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" They should have sent a poet "
— Jodie Foster, Contact

MRQE Top Critic

Creed II

It's all about the importance of character and the ability to face life's challenges. —Matt Anderson (review...)

Creed II

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It’s been 19 years since Ron Fricke’s last film, Baraka, was released. I’m grateful that he wasn’t done making films, because Samsara is excellent.

I first saw Fricke’s work in Godfrey Reggio’s Koyaanisqatsi, one of my favorite films. Fricke was the cinematographer who broke ground with time-lapse motion photography. By leaving the shutter open longer, he turned taillights into corpuscles. By mounting the camera on a special tripod, he integrated graceful panning and tracking shots that took hours to execute.

Holds together better than Baraka
Holds together better than Baraka

Baraka was his first feature, and it was filmed using many of the same techniques, in amazing 70mm. I don’t think Baraka is as good a feature-length film as Koyaanisqatsi — the shots are great and some sequences are good, but it isn’t as strong a 90-minute composition.

I think Samsara is also better than Baraka. It holds together better, I like the music better, and the themes are better developed.

As with the other films mentioned above, Samsara is a composition in film and music. There are images of monasteries, villages, and pure nature. There are images of faces and masks, and vague creations in-between. Later, there are images of production lines and junk piles making the great material-consumer cycle from life to death and rebirth anew. The music ranges from monastic chanting and gongs to electronically hip fusions of voices, gongs, and drum machines.

The assemblage doesn’t tell a literal story, but there is a story arc. The film has about 18 discrete segments, each joined with surprising or inspired segues. Fricke and editor ** really know what they are doing. Across the various segments are repeated themes. For example, there is a segment showing abandoned civilizations. Start with the Anasazi dwellings of mesa verde, transition to a sand-blown house being swallowed by a desert, then introduce post-Katrina New Orleans. A contrasting cut takes us to a crystal chandelier in Versailles with delicate cherubim and seraphim, and then we continue to a cut of a cherubic American child being baptized in a church. These young Christians recall the young Buddhists we saw earlier at the monastery, making a deeper connection to other parts of the film.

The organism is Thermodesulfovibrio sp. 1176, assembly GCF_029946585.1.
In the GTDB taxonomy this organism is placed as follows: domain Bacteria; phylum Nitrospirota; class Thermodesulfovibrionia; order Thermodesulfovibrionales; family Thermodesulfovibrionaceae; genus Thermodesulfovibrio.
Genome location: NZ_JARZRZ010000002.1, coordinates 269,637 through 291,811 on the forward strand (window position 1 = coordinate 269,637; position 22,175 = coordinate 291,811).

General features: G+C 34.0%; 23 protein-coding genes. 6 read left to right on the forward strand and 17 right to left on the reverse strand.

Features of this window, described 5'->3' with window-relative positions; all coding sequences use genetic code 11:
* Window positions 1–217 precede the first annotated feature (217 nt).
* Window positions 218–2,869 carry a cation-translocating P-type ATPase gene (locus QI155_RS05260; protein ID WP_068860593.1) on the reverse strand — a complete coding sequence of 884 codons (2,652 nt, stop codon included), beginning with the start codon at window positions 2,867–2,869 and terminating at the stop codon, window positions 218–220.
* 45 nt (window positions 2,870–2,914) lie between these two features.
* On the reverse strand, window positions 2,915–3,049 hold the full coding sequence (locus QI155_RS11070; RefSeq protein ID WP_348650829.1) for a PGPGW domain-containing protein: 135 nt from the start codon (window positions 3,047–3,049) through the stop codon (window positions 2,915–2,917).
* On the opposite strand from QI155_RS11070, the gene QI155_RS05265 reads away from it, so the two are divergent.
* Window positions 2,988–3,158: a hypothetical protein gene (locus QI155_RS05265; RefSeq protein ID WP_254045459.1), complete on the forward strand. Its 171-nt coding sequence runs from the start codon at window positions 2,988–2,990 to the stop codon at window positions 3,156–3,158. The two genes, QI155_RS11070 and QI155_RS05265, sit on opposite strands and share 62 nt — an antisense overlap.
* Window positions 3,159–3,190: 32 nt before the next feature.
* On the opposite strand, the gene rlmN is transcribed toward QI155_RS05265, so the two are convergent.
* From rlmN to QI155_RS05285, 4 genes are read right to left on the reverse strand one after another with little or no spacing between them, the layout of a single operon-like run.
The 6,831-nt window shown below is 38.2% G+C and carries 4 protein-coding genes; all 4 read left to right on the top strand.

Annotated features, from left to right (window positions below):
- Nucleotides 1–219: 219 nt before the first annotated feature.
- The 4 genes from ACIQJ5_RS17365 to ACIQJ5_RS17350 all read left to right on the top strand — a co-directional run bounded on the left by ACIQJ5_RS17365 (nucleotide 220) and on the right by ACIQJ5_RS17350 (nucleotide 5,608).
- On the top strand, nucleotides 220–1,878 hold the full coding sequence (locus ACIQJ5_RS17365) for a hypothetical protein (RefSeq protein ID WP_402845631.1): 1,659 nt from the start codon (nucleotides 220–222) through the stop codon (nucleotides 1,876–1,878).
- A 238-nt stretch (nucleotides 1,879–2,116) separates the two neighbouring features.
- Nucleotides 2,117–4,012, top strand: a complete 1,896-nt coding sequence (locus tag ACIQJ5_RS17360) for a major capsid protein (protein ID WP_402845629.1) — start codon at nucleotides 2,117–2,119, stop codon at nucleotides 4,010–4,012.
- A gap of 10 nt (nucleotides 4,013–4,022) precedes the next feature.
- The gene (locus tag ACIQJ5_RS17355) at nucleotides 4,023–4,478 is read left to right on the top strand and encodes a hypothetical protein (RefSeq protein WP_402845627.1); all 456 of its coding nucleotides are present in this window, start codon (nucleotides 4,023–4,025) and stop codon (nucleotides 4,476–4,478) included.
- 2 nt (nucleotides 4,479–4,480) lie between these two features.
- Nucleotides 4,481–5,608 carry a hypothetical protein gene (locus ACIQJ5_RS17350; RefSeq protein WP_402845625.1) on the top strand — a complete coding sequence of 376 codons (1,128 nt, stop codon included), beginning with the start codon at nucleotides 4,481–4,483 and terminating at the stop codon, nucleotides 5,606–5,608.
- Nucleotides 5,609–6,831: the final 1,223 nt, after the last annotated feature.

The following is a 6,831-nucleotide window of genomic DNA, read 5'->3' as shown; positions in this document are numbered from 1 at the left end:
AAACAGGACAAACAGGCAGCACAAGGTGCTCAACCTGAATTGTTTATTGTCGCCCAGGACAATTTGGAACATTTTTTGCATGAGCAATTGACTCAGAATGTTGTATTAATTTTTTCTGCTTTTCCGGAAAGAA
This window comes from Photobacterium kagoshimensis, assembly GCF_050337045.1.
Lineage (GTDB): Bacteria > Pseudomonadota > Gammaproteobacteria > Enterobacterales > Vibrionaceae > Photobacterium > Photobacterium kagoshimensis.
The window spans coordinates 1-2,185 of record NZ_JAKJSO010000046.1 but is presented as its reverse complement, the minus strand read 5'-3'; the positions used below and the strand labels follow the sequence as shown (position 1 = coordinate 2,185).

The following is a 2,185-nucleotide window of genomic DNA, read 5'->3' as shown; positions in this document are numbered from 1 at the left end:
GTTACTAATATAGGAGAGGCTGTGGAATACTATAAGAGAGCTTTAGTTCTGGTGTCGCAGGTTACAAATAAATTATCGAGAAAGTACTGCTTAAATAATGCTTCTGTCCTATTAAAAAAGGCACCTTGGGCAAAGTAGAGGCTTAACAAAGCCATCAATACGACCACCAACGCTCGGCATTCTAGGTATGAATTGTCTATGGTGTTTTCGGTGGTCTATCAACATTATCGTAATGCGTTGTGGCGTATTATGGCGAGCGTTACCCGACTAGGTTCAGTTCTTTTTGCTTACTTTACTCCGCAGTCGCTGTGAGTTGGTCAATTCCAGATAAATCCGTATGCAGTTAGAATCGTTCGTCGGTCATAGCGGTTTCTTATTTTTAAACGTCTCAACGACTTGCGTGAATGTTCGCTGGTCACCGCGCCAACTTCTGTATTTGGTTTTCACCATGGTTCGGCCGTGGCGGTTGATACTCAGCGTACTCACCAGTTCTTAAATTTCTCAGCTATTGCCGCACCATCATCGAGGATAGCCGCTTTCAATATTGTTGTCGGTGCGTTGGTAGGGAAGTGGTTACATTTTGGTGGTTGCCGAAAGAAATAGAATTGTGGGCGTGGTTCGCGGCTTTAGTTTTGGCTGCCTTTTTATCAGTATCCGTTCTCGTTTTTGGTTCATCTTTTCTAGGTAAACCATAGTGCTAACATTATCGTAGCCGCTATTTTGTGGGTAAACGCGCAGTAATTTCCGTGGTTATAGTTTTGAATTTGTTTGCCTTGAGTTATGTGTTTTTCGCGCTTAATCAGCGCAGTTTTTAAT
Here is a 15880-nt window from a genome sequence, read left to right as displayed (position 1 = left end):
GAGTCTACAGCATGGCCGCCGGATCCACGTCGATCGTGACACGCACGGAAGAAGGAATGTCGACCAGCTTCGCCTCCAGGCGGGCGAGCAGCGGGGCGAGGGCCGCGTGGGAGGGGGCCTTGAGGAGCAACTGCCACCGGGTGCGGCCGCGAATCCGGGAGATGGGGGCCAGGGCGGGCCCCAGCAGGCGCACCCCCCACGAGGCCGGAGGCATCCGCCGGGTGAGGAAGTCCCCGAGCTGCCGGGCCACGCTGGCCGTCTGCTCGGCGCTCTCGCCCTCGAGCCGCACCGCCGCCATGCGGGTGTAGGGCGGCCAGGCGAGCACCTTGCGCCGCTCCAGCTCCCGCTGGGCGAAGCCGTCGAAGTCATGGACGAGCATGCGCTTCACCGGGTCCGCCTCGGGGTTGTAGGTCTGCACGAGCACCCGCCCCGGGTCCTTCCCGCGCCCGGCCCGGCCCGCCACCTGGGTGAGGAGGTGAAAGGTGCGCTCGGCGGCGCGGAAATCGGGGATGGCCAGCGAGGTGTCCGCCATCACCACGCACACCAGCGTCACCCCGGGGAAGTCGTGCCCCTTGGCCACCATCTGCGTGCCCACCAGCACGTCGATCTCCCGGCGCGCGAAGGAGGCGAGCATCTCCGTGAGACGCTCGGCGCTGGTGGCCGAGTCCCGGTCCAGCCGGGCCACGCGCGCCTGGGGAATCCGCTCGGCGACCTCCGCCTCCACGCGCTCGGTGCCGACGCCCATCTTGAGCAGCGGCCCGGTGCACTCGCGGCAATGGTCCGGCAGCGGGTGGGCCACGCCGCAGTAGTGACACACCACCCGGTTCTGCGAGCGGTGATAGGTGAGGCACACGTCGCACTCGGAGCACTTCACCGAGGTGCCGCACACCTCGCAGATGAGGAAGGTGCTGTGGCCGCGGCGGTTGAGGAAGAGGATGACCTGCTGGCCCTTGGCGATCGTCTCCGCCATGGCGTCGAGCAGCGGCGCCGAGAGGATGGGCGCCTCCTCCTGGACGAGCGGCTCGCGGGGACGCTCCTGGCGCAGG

The opening shot is of a girl’s face wearing an artificial expression of something between surprise and contentment. The facial expression is part of a dance, as though it were a mask. Before the opening sequence ends, we will see the frozen faces of mummies, then the golden mask of an Egyptian king. Throughout the film Fricke finds human expression in faces and masks; a performance artist makes faces of clay on his own face, a scientist has crossed the uncanny valley with an electronic twin, and the sex industry makes sex dolls without head (perhaps the heads are just finished separately), and turns men into girls.

Many of my favorite documentaries from recent years are recapitulated in Samsara. Manufactured Landscapes showed us the detritus of the west being picked apart by Asian workers, then showed different Asian workers assembling new junk for the west to use up. Our Daily Bread and Food, Inc.both showed us what it takes to produce food on a large, industrialized scale. Even the Qatsi trilogy seems to have been nodded at, with Samsara ‘s sulfur miners recalling the gold miners at the beginning of Powaqqatsi.

But Samsara doesn’t feel like it’s repeating what’s already been said. Where those documentaries were literal and objective, Samsara uses those scenes of modern life in a musical and artistic composition about the human condition. Samsara would be a great film to show a space alien about what life is like on Earth, the good and the bad, all set to appropriate and intriguing music.

Samsara was shot in Super 70 — meaning the original negative is dense and detailed. So for example, in the scene of Mecca, you can see each of the tens of thousands of worshippers circling and bowing individually. Samsara is a movie that deserves to be seen on the biggest screen with the best projection you can find. I’ve been fortunate enough to see it twice and I look forward to revisiting it again (and again).